19. ^ Ross, Liz (3 April 2023). "Revolution Is For Us: Gay Liberation, Unions and the Left in the 1970s". The Commons Social Change Library. Retrieved 9 July 2023.
  20. ^ National Centre in HIV Epidemiology and Clinical Research (2007). "Sydney Medically Supervised Injecting Centre Evaluation Report No. 4: Evaluation of service operation and overdose-related events" (PDF). University of New South Wales. Retrieved 23 December 2007. {{cite journal}}: Cite journal requires |journal= (help)
  21. ^ Dumas, Daisy (14 March 2016). "Going, going, gone: 10 iconic bar closures and moves in Sydney". The Sydney Morning Herald. Fairfax Media. Archived from the original on 16 March 2016.
  22. ^ Spicer, David (30 July 2015). "Hugo's Lounge in Sydney's Kings Cross forced to close after revenue drop, owner blames lockout laws". ABC News. Australian Broadcasting Corporation. Archived from the original on 10 October 2016.
  23. ^ "NSW Government to scrap controversial lockout laws in Kings Cross". www.abc.net.au. 8 February 2021. Retrieved 9 February 2021.
  24. ^ "El Alamein Memorial Fountain". New South Wales State Heritage Register. Department of Planning & Environment. H01847. Retrieved 18 May 2018. Text is licensed by State of New South Wales (Department of Planning and Environment) under CC-BY 4.0 licence.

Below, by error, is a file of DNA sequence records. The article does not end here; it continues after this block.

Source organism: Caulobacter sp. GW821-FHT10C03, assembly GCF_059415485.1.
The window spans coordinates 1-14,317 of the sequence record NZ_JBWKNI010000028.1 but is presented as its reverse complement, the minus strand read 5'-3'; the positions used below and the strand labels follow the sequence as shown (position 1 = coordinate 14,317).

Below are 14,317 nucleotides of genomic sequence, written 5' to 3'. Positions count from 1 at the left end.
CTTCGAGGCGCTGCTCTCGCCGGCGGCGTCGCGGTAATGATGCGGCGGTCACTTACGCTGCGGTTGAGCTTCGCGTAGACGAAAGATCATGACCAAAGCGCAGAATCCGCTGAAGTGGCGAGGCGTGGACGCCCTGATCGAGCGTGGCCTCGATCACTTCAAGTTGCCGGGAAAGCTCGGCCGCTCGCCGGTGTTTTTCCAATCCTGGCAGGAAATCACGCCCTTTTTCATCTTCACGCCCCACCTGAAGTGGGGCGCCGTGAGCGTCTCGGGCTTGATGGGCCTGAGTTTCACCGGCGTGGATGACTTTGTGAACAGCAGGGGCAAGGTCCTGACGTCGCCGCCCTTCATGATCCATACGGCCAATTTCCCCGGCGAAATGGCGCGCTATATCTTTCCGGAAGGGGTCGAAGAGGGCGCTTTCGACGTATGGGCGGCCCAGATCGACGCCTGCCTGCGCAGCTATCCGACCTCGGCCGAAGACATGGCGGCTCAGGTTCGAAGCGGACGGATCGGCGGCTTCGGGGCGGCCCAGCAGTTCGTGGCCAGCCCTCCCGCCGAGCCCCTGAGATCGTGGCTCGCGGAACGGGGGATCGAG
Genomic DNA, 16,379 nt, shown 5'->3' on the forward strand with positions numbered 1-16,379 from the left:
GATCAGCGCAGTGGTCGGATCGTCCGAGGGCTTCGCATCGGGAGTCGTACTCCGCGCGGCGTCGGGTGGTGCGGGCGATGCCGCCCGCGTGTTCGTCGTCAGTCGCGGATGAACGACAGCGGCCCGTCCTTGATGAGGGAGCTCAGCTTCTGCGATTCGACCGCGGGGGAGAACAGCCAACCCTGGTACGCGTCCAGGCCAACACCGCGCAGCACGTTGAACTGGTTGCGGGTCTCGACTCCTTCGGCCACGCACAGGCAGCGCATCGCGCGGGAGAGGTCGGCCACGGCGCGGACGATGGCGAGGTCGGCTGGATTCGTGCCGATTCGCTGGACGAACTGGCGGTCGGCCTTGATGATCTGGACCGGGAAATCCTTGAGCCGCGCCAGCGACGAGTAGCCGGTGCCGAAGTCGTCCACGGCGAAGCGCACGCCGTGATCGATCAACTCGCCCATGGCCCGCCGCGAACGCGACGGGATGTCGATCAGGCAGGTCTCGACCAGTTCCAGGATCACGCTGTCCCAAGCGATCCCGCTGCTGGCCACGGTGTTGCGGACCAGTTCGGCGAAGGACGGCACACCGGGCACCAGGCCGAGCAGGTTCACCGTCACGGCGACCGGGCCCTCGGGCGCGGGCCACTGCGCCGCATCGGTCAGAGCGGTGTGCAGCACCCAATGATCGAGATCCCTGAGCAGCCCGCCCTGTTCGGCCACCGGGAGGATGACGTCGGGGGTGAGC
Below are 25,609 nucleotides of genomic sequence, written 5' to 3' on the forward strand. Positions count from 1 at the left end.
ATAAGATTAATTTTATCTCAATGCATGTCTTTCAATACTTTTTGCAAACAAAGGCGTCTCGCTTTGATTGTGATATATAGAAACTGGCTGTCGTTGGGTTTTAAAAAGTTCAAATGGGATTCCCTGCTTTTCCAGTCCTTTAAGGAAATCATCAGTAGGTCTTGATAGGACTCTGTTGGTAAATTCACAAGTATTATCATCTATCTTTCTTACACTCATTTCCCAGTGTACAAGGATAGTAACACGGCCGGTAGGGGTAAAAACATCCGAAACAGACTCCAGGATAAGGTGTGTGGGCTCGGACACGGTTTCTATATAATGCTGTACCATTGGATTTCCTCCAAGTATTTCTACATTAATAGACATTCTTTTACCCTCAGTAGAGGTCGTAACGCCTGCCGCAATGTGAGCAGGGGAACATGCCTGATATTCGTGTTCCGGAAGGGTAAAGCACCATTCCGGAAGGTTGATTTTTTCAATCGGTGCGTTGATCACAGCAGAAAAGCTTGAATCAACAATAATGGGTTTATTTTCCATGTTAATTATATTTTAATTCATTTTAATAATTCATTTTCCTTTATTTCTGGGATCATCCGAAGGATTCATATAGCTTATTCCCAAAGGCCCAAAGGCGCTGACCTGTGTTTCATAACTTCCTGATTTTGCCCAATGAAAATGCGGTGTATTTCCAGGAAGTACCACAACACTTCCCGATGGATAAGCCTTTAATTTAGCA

25. ^ "Protecting heritage and character in Kings Cross". Medianet. Retrieved 16 August 2020.
  26. ^ The Heritage of Australia, Macmillan Company, 1981
  27. ^ "Kings Cross Festival".
  28. ^ "The Potts Point Partnership".
  29. ^ Kennedy, Les; Marcus, Caroline (24 May 2009). "Bogus bogan exposed: top cop disarms cult of 'chk chk boom'". The Sydney Morning Herald.
  30. ^ "Chk chk boom chick Clare Werbeloff strips for Ralph". 21 June 2010.
  31. ^ "Clare Werbeloff: Actress". IMDb.
  32. ^ "Clare Werbeloff Uncovered aka Chk Chk Boom Girl in the July 2010 Ralph Magazine". July 2010.
  33. ^ "Clare Werbeloff Uncovered in 2011 FHM Magazine". 2011.
  34. ^ Allen & Unwin - Australia. p. 94.[permanent dead link]
  35. ^ "River Ophelia by Justine Ettler". Abe Books. Retrieved 8 July 2018.
  36. ^ "About the profile areas | Kings Cross | profile.id". profile.id.com.au. Retrieved 16 August 2020.
  37. ^ "These are Australia's most densely populated suburbs". The New Daily. 4 October 2018. Retrieved 16 August 2020.